Thanksgiving day would be much less stressful for a host if she didn’t have to cook a $45 bird for a large group of people. That annual experience makes it hard to remember what you should improve on one year to the next.
If you ask Allison, she’ll tell you that we spent our entire second winter eating turkey. It was a unique experience that left us fairly confident when cooking up a turkey.
Before Sunday, I’d never brined a turkey before, so I decided to give it a try.
I just used a basic ratio, 1 tablespoon of coarse kosher salt for every cup of water. Make sure it’s dissolved.
Some people add a bunch of seasonings while brining, but I just wanted fast and easy.
I placed my turkey in a tall stock pot and filled it as high as I could with the brine. I wanted to immerse the bird, but couldn’t quite get its tail end submerged.
You’ll want to brine for at least 12 hours, but some people like to go for 24.
I’ve always seen it recommended that you brine in the refrigerator, but I left mine on the counter top.
Why is brining important?
Like I mentioned, Sunday was my first time brining a turkey and I have cooked a bunch of them.
It really did seem like the flavor of the meat was more pronounced and enjoyable because of the brine.
If you go without it, it’s still a great eating experience, but you can take those flavors to a higher level without much effort. It does take a little foresight though.
We were having turkey for our noon meal on Sunday, so we set the oven on 350, threw the turkey in at 8:30 and pulled it out at 12 when we got home. My 16 pounder was approaching too well done in that 3.5 hour time frame.
Keep an eye on internal temps, you’ll want to breast to be about 165, and the thigh to be about 180.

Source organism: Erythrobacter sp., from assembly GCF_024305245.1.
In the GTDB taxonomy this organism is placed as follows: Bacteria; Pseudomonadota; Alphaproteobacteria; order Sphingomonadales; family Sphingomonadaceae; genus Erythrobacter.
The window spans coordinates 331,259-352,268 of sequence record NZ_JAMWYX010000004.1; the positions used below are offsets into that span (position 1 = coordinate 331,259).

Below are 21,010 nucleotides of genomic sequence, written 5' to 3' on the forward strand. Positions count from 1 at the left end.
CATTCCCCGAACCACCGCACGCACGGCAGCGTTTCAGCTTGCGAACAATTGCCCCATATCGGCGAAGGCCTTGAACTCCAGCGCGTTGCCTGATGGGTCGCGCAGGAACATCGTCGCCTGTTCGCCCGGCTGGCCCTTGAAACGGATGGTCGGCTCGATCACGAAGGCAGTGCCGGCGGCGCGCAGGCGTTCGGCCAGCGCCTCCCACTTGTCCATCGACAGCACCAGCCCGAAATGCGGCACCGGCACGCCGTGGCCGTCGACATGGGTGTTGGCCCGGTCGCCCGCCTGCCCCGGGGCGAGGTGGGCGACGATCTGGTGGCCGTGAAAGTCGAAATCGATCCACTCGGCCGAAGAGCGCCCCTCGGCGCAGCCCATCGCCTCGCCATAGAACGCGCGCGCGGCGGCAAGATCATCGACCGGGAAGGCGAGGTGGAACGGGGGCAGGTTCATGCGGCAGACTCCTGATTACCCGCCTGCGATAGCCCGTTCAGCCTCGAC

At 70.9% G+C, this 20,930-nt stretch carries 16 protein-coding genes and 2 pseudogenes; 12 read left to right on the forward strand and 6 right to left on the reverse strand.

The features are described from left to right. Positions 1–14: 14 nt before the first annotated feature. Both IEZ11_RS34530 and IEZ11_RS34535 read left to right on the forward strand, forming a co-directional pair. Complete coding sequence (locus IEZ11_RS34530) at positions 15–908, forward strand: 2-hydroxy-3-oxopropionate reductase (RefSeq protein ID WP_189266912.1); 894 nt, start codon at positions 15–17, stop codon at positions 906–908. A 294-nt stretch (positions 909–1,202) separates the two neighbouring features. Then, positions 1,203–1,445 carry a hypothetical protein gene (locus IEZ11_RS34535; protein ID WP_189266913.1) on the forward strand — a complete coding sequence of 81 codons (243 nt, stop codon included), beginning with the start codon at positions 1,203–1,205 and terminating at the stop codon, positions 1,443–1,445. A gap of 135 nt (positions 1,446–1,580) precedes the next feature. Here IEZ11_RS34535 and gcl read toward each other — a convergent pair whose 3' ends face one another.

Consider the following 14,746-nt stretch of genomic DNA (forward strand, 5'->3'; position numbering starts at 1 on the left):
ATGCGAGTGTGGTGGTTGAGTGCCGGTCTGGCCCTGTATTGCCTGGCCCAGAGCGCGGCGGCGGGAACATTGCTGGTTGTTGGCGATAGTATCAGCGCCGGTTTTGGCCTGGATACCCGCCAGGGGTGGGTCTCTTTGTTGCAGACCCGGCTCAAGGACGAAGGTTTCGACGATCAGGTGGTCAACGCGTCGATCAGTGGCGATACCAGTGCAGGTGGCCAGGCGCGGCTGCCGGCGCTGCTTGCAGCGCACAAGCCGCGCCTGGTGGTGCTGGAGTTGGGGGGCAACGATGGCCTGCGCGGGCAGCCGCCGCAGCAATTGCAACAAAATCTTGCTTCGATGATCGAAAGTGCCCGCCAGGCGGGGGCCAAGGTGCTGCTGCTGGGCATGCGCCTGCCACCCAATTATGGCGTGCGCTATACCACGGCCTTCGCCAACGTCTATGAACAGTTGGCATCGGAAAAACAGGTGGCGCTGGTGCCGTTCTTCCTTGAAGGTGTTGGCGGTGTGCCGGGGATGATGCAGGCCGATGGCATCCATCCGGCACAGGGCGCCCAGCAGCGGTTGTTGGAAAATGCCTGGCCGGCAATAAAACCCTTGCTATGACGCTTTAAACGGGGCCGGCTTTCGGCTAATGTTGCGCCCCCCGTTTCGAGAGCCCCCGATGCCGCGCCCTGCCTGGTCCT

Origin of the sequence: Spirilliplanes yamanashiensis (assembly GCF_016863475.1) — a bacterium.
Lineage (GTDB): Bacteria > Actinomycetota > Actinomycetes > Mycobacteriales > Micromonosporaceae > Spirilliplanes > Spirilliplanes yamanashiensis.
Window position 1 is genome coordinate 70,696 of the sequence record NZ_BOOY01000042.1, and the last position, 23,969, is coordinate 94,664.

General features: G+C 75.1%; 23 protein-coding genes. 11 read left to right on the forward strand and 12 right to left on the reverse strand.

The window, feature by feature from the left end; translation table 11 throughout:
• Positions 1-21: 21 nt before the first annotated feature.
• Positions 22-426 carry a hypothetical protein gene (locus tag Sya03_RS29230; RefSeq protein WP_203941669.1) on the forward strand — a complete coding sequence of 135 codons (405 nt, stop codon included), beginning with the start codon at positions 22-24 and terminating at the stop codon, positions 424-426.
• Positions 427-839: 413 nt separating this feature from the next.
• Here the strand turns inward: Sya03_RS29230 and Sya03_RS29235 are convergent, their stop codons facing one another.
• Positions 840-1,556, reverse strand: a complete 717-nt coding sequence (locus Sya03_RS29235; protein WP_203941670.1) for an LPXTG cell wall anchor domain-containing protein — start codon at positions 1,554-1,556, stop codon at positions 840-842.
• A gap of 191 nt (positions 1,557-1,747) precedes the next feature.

I like to put 1/2 inch of water in the bottom of the pan, it seems like it keeps the turkey from burning to the bottom.
I also like to roast with the lid on, it keeps all the moisture contained and you’ll have something left to make gravy with when it comes out.
Without a lid, the moisture will mostly cook out of the pan, and the turkey is more at risk of becoming too dry, in my experience.
If it tickles your fancy, sprinkle several of your favorite spices on the bird before you throw it in.
I’ve come to the conclusion that starting with high quality meat is far more important than trying to get the perfect spice combination.
When you pull that turkey from the oven, give it a good 10 minutes on the counter to cool before cutting into it.
Something about slicing it open right away allows lots of moisture to evaporate. If you’re concerned about keeping it moist, you’ll let it sit for a bit to sorta stabilize those juices.
Everybody dug into our early thanksgiving spread and found it quite satisfying. we did it, I’m confident that you can pull it off real easy too.
Please shoot me a review once you’ve used my recipe!